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Skiffle Sister

Ruby had a plan. She had waited an’ waited for news of the school concert, but the exams had jist feenished an’ the posters were up at last. The Music Club aye closed the first hauf, so they didnae have tae audition an’ get a riddy – but anither obstacle stood in Ruby’s wey: Peter Paterson (‘the Perfect Prefect’).  

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Smart as Paint

I am expressing my creativity
With the odds and sods of paint left in tins
from the hall cupboard of our council flat. 

“Let her be” says my father,
calm and confident of his daughter’s
teenage wisdom.

“That woodchip didn’t come free in the post you know”
My mother confirms.
She rolls pastry and the pins in her hair rollers bob
as she shakes her head.

“Magnolia is fine and fresh,
If she just took those stupid posters doon…”
The lid of an apple pie is jabbed with a fork.

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Smells like teen spirit

I raced home as fast as my ugly Dolcis shoes would carry me, though the chunky heel, fashionable in the 90s, really impeded my speed. I had a mission: to prove my teacher wrong. Because if he was right, then the world was a terrible place. 

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So You're the Rebel?

'So you're the rebel?'

It's a question that is often asked of me.

I don't know what they want me to say. That's their word, not mine.

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Something altogether different

Something altogether different

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Something Ladylike

Prom was a week away and, to my deepest surprise, I was excited. 

“Are you ready?”

My question was posed from behind the door. I rushed through it and into the living room, without bothering to wait for a response. Mum was curled up on our faded old sofa, wrapped up in a shawl despite already being by the fire, nursing a cup of tea and a slice of shortbread. I’d caught her engrossed in one of her dull antique programmes. She reluctantly muted it at my arrival, patting around half-heartedly in search of her glasses, keeping her eyes on the screen. 

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Sometimes I steal food

Warning: this piece contains strong language

Of course, not in restaurants or supermarkets. I just eat food I'm not supposed to.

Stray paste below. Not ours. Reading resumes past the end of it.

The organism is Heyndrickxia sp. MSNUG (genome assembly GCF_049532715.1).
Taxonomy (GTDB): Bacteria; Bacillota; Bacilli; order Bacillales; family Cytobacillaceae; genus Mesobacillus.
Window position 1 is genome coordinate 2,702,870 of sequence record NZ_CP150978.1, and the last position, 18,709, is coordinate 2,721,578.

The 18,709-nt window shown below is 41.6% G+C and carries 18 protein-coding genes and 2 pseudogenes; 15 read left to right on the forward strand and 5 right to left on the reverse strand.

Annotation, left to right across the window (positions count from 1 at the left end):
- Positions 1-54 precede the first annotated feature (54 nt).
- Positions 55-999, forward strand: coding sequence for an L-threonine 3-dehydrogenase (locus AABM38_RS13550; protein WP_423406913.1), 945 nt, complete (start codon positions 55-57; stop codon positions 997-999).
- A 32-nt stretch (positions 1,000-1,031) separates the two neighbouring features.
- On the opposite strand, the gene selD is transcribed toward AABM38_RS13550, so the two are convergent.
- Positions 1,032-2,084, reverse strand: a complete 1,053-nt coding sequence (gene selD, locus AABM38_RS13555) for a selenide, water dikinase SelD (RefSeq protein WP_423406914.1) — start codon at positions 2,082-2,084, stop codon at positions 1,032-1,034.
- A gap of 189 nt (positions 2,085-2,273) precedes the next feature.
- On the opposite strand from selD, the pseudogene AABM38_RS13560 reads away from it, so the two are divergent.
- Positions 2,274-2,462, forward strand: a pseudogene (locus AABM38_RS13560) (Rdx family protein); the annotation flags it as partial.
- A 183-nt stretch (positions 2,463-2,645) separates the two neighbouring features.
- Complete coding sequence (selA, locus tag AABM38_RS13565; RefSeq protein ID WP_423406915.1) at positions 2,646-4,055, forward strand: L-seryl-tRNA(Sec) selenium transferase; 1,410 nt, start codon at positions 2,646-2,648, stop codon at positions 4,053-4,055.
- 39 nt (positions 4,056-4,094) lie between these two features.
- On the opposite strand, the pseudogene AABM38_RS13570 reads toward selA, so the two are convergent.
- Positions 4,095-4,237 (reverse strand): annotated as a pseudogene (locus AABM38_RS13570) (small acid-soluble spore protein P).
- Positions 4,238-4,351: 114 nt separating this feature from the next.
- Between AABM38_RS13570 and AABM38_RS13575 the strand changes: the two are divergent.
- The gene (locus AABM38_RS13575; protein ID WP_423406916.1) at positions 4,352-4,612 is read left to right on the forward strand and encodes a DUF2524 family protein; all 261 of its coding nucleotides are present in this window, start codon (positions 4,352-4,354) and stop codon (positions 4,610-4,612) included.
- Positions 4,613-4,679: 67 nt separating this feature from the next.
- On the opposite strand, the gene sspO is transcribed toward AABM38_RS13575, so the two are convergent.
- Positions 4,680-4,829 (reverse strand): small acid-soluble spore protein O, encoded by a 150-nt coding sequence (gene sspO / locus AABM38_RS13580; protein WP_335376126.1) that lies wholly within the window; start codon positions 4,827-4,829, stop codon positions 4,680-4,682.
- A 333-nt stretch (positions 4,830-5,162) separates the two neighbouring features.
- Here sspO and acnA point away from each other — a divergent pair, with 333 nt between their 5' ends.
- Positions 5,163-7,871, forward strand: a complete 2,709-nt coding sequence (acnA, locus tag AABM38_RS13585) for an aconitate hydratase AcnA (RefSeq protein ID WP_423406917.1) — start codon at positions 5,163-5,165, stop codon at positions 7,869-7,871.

From my flatmates, mainly. It could be a small piece of carrot cake. A banana. A
frozen hamburger. I can’t remember when I started but I know for sure that I
can’t stop. The adrenaline keeps me going. For an even more pleasurable
experience, I do it when people are next door and could come in any minute.
Heaven on earth, believe me.

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Soul Olympics '88

We blazed through the neighbourhood like our afterlives depended on it. Ten events in an hour and the winners got to The Promised Land. They’d been hammering us with bible stories at school and punctuating them with updates from the games that were taking place after our bedtimes in South Korea. The two unrelated strands fused our imaginations into one robust and graceful movement, as ingeniously natural and revelatory as a Fosbury Flop.

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Spiralling down in paradise

Warning: this piece contains strong language

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St Patrick's Day

“You’re looking sharp, Graham.”

“You too, Alastair. Boomtown’s bouncing tonight.”

“G, I, double BB, Y. Stevie Wonder, rolling thunder.”

“I’ve booked the taxi, Graham. Half eleven. The Cav should be rocking. Get the Guinness in, two pots! Here’s a little number to get you out your seats. Jump around, jump up, jump up and get down.”

“Careful, you’re spilling the dark stuff, Graham. Less to go down our necks.”

“Hiya Karen – Yvonne, budge up.”

“Yeah, lads, squeeze in. How goes it?”

“Good, the night is young!”

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